“The Umbrella Connection” sounds like an old James Bond thriller though the following story is more of a comical “Adventures of Tin Tin in the Monastery”. (If you have not read The Adventures of Tin Tin and his dog Snowy, a Belgian comic strip, as they search out solutions to mysteries in the hotspots of the world, you have a lot of fun in store.) It rains a lot in Belgium….so there are many, and I do mean many, umbrellas in numbered racks both on the monastery side of the courtyard and also on the church side in the vestry. Very often, as you come out of daily office or Mass, it is pouring. I thought that all the umbrellas in the numbered racks on either side were for using and proceeded to use them at random to cross the puddly, rainy courtyard. Today I was corrected once again for taking the wrong umbrella. How could I have used the wrong umbrella when there are at least 20 on each side and how would I know which umbrella was the wrong one? Somehow though I had managed to do this. How did these umbrellas work I needed to know? I decided to become the sleuth, Tin Tin and get to the bottom of the Umbrella mystery in the Monastery! As with most mysteries, there is a logical trail…… each sister has a number and HER umbrella is in that number on the rack on each side. Now the plot thickens as they say. I had not only used someone else’s numbered umbrella and undoubtedly many someone else’s at different times but I had replaced these umbrellas in the wrong numbers on the racks on whichever side of the courtyard I happened to be going to. Mea Culpa Mea Culpa. I was definitely at fault here and needed to learn my lesson. Not having a number, one caring sister took pity on me and shared which number was hers and gave me permission to use her umbrella whenever it rains which will be often. Is this a homely example of “Do unto others as you would have them do unto you” or “Lay down your life for your friends”?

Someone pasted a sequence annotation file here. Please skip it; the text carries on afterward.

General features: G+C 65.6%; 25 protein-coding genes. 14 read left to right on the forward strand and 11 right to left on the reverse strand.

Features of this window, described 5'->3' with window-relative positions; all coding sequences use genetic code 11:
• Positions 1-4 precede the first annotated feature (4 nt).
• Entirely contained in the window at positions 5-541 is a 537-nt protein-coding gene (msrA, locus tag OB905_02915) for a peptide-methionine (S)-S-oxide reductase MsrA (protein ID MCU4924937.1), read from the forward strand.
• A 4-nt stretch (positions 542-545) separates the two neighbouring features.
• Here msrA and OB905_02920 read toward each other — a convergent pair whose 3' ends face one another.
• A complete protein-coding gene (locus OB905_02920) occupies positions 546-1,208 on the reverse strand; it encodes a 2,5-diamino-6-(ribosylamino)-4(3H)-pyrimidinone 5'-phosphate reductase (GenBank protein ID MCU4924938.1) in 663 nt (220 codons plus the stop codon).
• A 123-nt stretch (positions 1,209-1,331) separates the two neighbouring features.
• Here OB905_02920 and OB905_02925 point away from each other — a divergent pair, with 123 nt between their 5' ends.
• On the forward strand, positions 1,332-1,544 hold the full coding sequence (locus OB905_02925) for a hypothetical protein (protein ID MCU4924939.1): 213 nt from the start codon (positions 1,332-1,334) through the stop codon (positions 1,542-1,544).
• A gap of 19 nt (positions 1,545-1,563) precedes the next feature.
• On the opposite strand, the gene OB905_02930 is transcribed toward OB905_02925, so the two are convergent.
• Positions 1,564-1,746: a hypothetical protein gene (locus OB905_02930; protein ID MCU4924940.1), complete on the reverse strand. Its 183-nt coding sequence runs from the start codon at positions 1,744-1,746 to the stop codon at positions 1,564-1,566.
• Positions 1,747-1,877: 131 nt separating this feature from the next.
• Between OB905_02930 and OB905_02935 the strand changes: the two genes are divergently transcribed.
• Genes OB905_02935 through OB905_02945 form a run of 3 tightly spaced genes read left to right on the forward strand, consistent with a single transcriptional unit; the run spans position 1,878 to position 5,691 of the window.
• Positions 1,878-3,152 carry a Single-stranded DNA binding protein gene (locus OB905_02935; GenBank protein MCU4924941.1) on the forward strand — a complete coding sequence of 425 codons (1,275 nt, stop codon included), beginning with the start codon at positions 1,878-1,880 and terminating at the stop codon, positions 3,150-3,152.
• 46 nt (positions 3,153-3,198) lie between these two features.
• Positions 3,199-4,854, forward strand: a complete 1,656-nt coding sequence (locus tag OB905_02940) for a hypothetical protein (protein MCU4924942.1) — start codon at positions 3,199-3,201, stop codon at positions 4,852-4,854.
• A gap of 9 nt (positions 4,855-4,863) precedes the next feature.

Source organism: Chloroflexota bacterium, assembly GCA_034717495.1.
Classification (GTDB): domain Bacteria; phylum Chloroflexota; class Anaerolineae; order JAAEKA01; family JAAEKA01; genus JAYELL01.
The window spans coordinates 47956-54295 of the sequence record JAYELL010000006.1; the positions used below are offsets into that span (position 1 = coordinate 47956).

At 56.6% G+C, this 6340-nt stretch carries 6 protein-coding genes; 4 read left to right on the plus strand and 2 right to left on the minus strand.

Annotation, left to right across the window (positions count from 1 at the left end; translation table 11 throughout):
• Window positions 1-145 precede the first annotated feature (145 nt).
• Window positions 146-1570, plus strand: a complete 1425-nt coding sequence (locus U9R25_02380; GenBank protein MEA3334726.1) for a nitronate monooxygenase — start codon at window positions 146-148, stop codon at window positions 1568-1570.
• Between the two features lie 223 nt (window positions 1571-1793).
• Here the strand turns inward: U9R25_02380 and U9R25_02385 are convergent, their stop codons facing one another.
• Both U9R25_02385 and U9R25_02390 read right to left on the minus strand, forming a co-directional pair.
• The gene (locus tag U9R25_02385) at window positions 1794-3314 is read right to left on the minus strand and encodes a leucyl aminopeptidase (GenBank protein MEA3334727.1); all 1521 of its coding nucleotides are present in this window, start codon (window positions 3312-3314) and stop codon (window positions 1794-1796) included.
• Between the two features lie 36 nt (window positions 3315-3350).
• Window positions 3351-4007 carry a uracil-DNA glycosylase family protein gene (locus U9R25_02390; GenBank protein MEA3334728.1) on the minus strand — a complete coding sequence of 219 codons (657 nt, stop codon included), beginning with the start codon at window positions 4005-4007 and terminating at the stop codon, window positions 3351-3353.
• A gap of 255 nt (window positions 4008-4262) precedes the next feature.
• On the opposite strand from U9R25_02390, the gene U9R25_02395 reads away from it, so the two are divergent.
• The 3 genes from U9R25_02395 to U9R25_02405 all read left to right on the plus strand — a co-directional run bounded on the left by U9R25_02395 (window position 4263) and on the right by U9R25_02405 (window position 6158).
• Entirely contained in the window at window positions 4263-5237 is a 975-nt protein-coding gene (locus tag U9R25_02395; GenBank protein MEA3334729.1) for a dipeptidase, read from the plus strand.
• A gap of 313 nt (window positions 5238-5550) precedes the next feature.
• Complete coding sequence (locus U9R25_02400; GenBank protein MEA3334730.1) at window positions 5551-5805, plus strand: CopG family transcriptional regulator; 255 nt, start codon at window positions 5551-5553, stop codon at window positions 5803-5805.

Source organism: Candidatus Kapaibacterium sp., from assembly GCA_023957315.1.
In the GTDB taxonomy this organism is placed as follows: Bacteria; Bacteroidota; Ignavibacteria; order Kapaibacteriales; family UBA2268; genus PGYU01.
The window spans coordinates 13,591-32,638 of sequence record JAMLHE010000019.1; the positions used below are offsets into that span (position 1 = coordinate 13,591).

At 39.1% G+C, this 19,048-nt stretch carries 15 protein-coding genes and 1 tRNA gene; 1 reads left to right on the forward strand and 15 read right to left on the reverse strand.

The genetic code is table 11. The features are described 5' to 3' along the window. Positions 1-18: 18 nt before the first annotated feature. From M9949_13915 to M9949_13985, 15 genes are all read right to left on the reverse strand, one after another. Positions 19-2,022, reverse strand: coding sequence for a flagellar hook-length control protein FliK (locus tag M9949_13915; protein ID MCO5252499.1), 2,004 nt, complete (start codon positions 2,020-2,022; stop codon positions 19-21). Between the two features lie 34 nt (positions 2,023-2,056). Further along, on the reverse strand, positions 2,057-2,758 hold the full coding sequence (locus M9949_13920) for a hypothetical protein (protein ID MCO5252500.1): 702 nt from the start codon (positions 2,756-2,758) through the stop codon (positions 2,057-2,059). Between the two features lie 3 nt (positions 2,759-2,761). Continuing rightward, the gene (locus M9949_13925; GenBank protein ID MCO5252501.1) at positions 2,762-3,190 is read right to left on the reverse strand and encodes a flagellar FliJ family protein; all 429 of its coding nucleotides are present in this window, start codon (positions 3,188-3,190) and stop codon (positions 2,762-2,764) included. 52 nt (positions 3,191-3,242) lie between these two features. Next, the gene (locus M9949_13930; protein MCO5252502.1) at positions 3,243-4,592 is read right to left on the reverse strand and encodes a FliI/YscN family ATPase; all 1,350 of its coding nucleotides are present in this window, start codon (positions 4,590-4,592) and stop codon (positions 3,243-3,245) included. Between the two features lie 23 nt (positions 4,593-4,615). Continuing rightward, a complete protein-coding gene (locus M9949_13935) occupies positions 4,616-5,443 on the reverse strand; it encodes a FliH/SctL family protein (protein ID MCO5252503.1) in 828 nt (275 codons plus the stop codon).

In previous years, I had not been at the Begijnhof for the arrival of The Three Kings at the crib of the baby Jesus. The sisters were quite excited and spoke a lot about the impending arrival of the three Kings. I frankly had never spent much time thinking about the kings other than to sing the well known Christmas Carol ‘We Three Kings’. Christmas in the US is pretty much over and done with on Dec 26 as unfortunately so much of the celebration revolves around commercialism and sales and then more sales after Christmas. My home community celebrates the 12 days of Christmas and Epiphany. In some countries Epiphany or Three Kings Day is the day when gifts are exchanged. In northern Italy, the Befana arrives with treats and candies for all. In the small town where I spent Three Kings Day last year there was a procession in the streets. I enjoyed and entered into the anticipation of these Kings arriving this year in Brugge. The crèche in the church where we said the Rosary each day had been surrounded by a shepherd and sheep of whom I grew quite fond over the Christmastide days. One day I arrived and the shepherd and his sheep were gone! Presumably back to the hills…..( or maybe storage to await next Christmas’ announcement of the Angels. ) In their places were the three Kings. The Magi had indeed arrived! The Kings surrounded the crib, two on bended knee and one standing tall, each with their special gift outstretched toward the newborn babe, gold for a king, myrrh, embalming ointment for death and frankincense for priestly duties. Outside the raised stable, on the church floor, stood the camel, handsome and regal with a servant boy holding his rein. They too worshipped at the crib. I was enthralled but this year there was only one day to be enthralled; the number of days between Epiphany and the feast of John the Baptist change every year, depending on the liturgical calendar. So, the next day, they were gone. Presumably those Kings have a long journey and needed to return. I’m grateful, though that the Kings did come and discovered the young child; they will never be the same, nor will we because of Christmas.